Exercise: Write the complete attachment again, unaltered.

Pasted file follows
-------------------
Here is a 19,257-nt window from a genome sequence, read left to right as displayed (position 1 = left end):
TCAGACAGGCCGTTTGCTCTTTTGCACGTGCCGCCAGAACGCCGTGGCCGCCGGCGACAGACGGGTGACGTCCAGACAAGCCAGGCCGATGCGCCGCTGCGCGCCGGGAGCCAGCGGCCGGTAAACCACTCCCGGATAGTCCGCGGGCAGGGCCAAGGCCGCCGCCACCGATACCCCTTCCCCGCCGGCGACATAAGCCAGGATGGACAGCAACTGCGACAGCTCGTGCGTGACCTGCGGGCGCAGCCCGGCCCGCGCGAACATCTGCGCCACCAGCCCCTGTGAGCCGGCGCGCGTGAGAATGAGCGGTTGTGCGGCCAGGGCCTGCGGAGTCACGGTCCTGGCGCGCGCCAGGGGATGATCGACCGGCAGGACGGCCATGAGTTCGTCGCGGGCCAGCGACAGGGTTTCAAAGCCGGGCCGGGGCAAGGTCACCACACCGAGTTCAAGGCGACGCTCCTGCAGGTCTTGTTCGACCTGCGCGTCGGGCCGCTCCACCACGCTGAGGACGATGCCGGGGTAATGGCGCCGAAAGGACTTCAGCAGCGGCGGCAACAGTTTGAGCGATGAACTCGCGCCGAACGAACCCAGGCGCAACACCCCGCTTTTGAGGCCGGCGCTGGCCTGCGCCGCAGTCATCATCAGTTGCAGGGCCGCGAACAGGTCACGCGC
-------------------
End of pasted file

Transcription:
Here is a 19,257-nt window from a genome sequence, read left to right as displayed (position 1 = left end):
TCAGACAGGCCGTTTGCTCTTTTGCACGTGCCGCCAGAACGCCGTGGCCGCCGGCGACAGACGGGTGACGTCCAGACAAGCCAGGCCGATGCGCCGCTGCGCGCCGGGAGCCAGCGGCCGGTAAACCACTCCCGGATAGTCCGCGGGCAGGGCCAAGGCCGCCGCCACCGATACCCCTTCCCCGCCGGCGACATAAGCCAGGATGGACAGCAACTGCGACAGCTCGTGCGTGACCTGCGGGCGCAGCCCGGCCCGCGCGAACATCTGCGCCACCAGCCCCTGTGAGCCGGCGCGCGTGAGAATGAGCGGTTGTGCGGCCAGGGCCTGCGGAGTCACGGTCCTGGCGCGCGCCAGGGGATGATCGACCGGCAGGACGGCCATGAGTTCGTCGCGGGCCAGCGACAGGGTTTCAAAGCCGGGCCGGGGCAAGGTCACCACACCGAGTTCAAGGCGACGCTCCTGCAGGTCTTGTTCGACCTGCGCGTCGGGCCGCTCCACCACGCTGAGGACGATGCCGGGGTAATGGCGCCGAAAGGACTTCAGCAGCGGCGGCAACAGTTTGAGCGATGAACTCGCGCCGAACGAACCCAGGCGCAACACCCCGCTTTTGAGGCCGGCGCTGGCCTGCGCCGCAGTCATCATCAGTTGCAGGGCCGCGAACAGGTCACGCGC